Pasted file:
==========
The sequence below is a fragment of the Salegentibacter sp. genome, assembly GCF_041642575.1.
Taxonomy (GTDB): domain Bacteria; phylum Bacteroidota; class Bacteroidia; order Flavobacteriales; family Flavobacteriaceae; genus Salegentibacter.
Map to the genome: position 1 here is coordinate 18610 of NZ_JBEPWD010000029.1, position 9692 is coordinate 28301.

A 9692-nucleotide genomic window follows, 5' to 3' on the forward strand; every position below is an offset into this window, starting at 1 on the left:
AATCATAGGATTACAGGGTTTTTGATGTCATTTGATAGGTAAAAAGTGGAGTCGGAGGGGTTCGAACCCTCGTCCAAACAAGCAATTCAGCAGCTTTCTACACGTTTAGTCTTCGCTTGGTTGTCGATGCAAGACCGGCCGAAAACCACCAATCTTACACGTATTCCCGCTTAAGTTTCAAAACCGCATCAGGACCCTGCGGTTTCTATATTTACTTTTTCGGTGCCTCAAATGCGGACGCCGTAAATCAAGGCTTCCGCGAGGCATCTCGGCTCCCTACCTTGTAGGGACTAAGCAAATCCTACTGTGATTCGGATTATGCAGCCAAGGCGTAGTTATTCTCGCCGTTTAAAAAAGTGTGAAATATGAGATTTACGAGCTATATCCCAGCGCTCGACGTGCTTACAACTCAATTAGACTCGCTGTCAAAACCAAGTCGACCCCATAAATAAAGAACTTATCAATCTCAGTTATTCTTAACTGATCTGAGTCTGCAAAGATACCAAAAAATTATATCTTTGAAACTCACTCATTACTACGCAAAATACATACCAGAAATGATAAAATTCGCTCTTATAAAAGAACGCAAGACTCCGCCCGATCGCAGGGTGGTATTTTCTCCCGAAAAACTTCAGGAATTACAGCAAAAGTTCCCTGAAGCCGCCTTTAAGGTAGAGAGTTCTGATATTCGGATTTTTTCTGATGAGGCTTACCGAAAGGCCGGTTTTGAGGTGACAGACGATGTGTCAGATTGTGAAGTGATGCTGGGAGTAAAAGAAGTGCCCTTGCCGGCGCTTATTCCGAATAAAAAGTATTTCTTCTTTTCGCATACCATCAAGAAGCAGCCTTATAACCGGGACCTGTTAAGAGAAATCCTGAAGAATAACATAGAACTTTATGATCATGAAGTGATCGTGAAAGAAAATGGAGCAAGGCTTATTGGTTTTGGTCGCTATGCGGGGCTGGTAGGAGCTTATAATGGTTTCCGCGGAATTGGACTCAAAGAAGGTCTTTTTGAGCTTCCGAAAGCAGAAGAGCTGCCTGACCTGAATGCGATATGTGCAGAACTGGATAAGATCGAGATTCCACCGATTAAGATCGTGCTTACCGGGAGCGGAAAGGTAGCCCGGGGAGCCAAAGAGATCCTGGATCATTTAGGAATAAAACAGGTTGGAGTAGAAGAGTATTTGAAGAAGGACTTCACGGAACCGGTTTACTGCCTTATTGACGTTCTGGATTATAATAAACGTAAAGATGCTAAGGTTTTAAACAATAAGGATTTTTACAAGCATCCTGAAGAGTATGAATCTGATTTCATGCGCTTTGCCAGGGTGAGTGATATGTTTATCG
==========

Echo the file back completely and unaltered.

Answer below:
The sequence below is a fragment of the Salegentibacter sp. genome, assembly GCF_041642575.1.
Taxonomy (GTDB): domain Bacteria; phylum Bacteroidota; class Bacteroidia; order Flavobacteriales; family Flavobacteriaceae; genus Salegentibacter.
Map to the genome: position 1 here is coordinate 18610 of NZ_JBEPWD010000029.1, position 9692 is coordinate 28301.

A 9692-nucleotide genomic window follows, 5' to 3' on the forward strand; every position below is an offset into this window, starting at 1 on the left:
AATCATAGGATTACAGGGTTTTTGATGTCATTTGATAGGTAAAAAGTGGAGTCGGAGGGGTTCGAACCCTCGTCCAAACAAGCAATTCAGCAGCTTTCTACACGTTTAGTCTTCGCTTGGTTGTCGATGCAAGACCGGCCGAAAACCACCAATCTTACACGTATTCCCGCTTAAGTTTCAAAACCGCATCAGGACCCTGCGGTTTCTATATTTACTTTTTCGGTGCCTCAAATGCGGACGCCGTAAATCAAGGCTTCCGCGAGGCATCTCGGCTCCCTACCTTGTAGGGACTAAGCAAATCCTACTGTGATTCGGATTATGCAGCCAAGGCGTAGTTATTCTCGCCGTTTAAAAAAGTGTGAAATATGAGATTTACGAGCTATATCCCAGCGCTCGACGTGCTTACAACTCAATTAGACTCGCTGTCAAAACCAAGTCGACCCCATAAATAAAGAACTTATCAATCTCAGTTATTCTTAACTGATCTGAGTCTGCAAAGATACCAAAAAATTATATCTTTGAAACTCACTCATTACTACGCAAAATACATACCAGAAATGATAAAATTCGCTCTTATAAAAGAACGCAAGACTCCGCCCGATCGCAGGGTGGTATTTTCTCCCGAAAAACTTCAGGAATTACAGCAAAAGTTCCCTGAAGCCGCCTTTAAGGTAGAGAGTTCTGATATTCGGATTTTTTCTGATGAGGCTTACCGAAAGGCCGGTTTTGAGGTGACAGACGATGTGTCAGATTGTGAAGTGATGCTGGGAGTAAAAGAAGTGCCCTTGCCGGCGCTTATTCCGAATAAAAAGTATTTCTTCTTTTCGCATACCATCAAGAAGCAGCCTTATAACCGGGACCTGTTAAGAGAAATCCTGAAGAATAACATAGAACTTTATGATCATGAAGTGATCGTGAAAGAAAATGGAGCAAGGCTTATTGGTTTTGGTCGCTATGCGGGGCTGGTAGGAGCTTATAATGGTTTCCGCGGAATTGGACTCAAAGAAGGTCTTTTTGAGCTTCCGAAAGCAGAAGAGCTGCCTGACCTGAATGCGATATGTGCAGAACTGGATAAGATCGAGATTCCACCGATTAAGATCGTGCTTACCGGGAGCGGAAAGGTAGCCCGGGGAGCCAAAGAGATCCTGGATCATTTAGGAATAAAACAGGTTGGAGTAGAAGAGTATTTGAAGAAGGACTTCACGGAACCGGTTTACTGCCTTATTGACGTTCTGGATTATAATAAACGTAAAGATGCTAAGGTTTTAAACAATAAGGATTTTTACAAGCATCCTGAAGAGTATGAATCTGATTTCATGCGCTTTGCCAGGGTGAGTGATATGTTTATCG